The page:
Background: Although oral contraceptive (OC) use is ubiquitous in the United States, the influence of OCs on the development of cancers is not fully understood. In 2013, an Agency for Healthcare Research and Quality Evidence Report identified several data gaps with regard to OC use and its associations with cancer, including a need to understand if associations are consistent across subpopulations of users, including smokers and obese women. Methods: To address this data gap, we used Cox proportional hazards models to examine duration of OC use (never/less than 1 year [reference], 1 to 4, 5 to 9, 10+ years) and subsequent development of incident ovarian or endometrial cancer among participants in the NIH-AARP Diet and Health Study. We further examined effect modification by a variety of modifiable risk factors, including body mass index (BMI), cigarette smoking, alcohol consumption, and physical activity, via interaction terms and a likelihood ratio test. Models were adjusted for age, race, age at menarche and the modifiers of interest. Results: For ovarian cancer (n=1,241 cases, 149,502 non-cases), a reduction in risk was conferred by OC use that linearly decreased with duration of use (hazard ratios [HR] ranging from 0.83 to 0.60 across categories of duration). We also identified linear, inverse associations between increasing duration of OC use and ovarian cancer risk across most potential modifiers. Some of the most pronounced reductions were observed among long-term OC users (10+ years) who were current smokers (HR compared to non-users of 0.44, 95% confidence interval [CI] 0.20, 0.97) or who engaged in moderate physical activity (0.44, CI 0.23, 0.85). For endometrial cancer (n=2,337 cases, n=112,132 non-cases), we observed pronounced reductions in risk associated with long-term OC use among women with obese BMIs (0.36, CI 0.25, 0.52) and those who exercised rarely (0.40, CI 0.29, 0.56) or moderately (0.50, CI 0.33, 0.75). However, long-term use was not associated with risk reductions among women with BMIs of less than 25 or among women who exercised at least three times per week. Conclusions: OC use is consistently associated with reduced risks of ovarian cancer across most strata of modifiable risk factors. For endometrial cancer risk, OC use seems to offer the greatest risk reduction among women in previously identified high-risk categories (i.e., overweight/obese BMI, physically inactive), findings which merit further discussion as these women may be more likely to have comorbid conditions that would contraindicate OC use (e.g., hypertension, diabetes).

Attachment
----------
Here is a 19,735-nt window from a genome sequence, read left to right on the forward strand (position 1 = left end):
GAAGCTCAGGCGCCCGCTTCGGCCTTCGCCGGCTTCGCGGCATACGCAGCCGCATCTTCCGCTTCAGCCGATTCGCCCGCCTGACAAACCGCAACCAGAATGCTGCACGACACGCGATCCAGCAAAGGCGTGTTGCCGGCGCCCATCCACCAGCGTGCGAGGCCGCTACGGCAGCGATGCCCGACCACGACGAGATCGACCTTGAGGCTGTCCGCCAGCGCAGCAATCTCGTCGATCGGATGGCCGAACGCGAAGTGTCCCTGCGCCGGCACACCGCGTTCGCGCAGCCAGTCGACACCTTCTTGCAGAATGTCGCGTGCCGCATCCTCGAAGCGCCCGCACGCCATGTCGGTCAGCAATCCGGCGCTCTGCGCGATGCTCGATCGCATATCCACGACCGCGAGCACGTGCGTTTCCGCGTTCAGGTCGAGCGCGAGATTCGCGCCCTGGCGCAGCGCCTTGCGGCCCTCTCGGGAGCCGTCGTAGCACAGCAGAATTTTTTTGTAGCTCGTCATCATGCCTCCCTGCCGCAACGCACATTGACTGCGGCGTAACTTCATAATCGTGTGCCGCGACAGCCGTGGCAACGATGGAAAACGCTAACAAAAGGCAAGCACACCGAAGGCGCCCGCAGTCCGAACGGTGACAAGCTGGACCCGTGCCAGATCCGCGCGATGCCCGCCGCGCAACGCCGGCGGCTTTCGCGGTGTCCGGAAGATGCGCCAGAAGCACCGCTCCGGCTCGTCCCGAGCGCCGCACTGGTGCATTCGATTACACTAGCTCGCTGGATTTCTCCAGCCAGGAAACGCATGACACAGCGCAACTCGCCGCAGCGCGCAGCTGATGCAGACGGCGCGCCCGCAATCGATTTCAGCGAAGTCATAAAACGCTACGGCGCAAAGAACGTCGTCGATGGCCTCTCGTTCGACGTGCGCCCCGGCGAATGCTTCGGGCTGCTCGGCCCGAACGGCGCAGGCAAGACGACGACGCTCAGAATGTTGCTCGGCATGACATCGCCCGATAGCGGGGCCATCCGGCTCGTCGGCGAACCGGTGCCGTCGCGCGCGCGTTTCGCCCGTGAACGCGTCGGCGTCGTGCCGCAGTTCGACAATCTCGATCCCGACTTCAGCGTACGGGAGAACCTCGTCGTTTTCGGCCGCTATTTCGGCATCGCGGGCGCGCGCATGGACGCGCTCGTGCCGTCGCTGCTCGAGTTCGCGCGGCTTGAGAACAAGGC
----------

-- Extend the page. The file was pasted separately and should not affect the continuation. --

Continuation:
Citation Format: Kara A. Michels, Louise A. Brinton, Ruth M. Pfeiffer, Britton Trabert. Duration of oral contraceptive use and the prevention of gynecologic cancers: Modification by modifiable factors [abstract]. In: Proceedings of the American Association for Cancer Research Annual Meeting 2017; 2017 Apr 1-5; Washington, DC. Philadelphia (PA): AACR; Cancer Res 2017;77(13 Suppl):Abstract nr 3013. doi:10.1158/1538-7445.AM2017-3013